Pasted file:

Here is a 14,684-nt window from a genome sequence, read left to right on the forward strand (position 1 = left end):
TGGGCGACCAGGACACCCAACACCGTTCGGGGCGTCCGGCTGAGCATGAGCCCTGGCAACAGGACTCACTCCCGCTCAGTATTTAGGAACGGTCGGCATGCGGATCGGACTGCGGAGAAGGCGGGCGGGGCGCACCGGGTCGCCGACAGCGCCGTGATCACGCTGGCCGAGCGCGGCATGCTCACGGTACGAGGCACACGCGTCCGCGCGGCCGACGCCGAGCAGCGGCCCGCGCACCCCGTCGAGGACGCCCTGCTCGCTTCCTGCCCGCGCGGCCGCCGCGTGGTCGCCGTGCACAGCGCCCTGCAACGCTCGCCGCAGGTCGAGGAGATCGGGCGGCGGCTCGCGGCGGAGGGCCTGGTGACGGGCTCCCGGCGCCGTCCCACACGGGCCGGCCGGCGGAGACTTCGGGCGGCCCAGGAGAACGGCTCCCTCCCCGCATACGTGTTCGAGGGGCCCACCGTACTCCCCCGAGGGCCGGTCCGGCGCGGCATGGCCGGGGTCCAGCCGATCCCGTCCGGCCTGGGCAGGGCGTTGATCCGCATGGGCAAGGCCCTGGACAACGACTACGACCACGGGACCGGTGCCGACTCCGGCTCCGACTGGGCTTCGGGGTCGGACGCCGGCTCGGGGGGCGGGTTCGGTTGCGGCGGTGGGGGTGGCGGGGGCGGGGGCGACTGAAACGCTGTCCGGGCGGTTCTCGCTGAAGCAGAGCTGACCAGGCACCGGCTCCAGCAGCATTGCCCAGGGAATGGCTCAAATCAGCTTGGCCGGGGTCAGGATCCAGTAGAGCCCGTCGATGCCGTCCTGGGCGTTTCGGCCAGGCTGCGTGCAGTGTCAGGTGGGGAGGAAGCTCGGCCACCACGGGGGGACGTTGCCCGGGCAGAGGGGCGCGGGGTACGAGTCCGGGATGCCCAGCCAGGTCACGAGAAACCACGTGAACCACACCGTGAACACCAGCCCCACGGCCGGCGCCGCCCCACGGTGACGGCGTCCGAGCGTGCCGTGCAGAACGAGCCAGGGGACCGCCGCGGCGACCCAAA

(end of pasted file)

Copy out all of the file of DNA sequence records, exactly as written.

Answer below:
Here is a 14,684-nt window from a genome sequence, read left to right on the forward strand (position 1 = left end):
TGGGCGACCAGGACACCCAACACCGTTCGGGGCGTCCGGCTGAGCATGAGCCCTGGCAACAGGACTCACTCCCGCTCAGTATTTAGGAACGGTCGGCATGCGGATCGGACTGCGGAGAAGGCGGGCGGGGCGCACCGGGTCGCCGACAGCGCCGTGATCACGCTGGCCGAGCGCGGCATGCTCACGGTACGAGGCACACGCGTCCGCGCGGCCGACGCCGAGCAGCGGCCCGCGCACCCCGTCGAGGACGCCCTGCTCGCTTCCTGCCCGCGCGGCCGCCGCGTGGTCGCCGTGCACAGCGCCCTGCAACGCTCGCCGCAGGTCGAGGAGATCGGGCGGCGGCTCGCGGCGGAGGGCCTGGTGACGGGCTCCCGGCGCCGTCCCACACGGGCCGGCCGGCGGAGACTTCGGGCGGCCCAGGAGAACGGCTCCCTCCCCGCATACGTGTTCGAGGGGCCCACCGTACTCCCCCGAGGGCCGGTCCGGCGCGGCATGGCCGGGGTCCAGCCGATCCCGTCCGGCCTGGGCAGGGCGTTGATCCGCATGGGCAAGGCCCTGGACAACGACTACGACCACGGGACCGGTGCCGACTCCGGCTCCGACTGGGCTTCGGGGTCGGACGCCGGCTCGGGGGGCGGGTTCGGTTGCGGCGGTGGGGGTGGCGGGGGCGGGGGCGACTGAAACGCTGTCCGGGCGGTTCTCGCTGAAGCAGAGCTGACCAGGCACCGGCTCCAGCAGCATTGCCCAGGGAATGGCTCAAATCAGCTTGGCCGGGGTCAGGATCCAGTAGAGCCCGTCGATGCCGTCCTGGGCGTTTCGGCCAGGCTGCGTGCAGTGTCAGGTGGGGAGGAAGCTCGGCCACCACGGGGGGACGTTGCCCGGGCAGAGGGGCGCGGGGTACGAGTCCGGGATGCCCAGCCAGGTCACGAGAAACCACGTGAACCACACCGTGAACACCAGCCCCACGGCCGGCGCCGCCCCACGGTGACGGCGTCCGAGCGTGCCGTGCAGAACGAGCCAGGGGACCGCCGCGGCGACCCAAA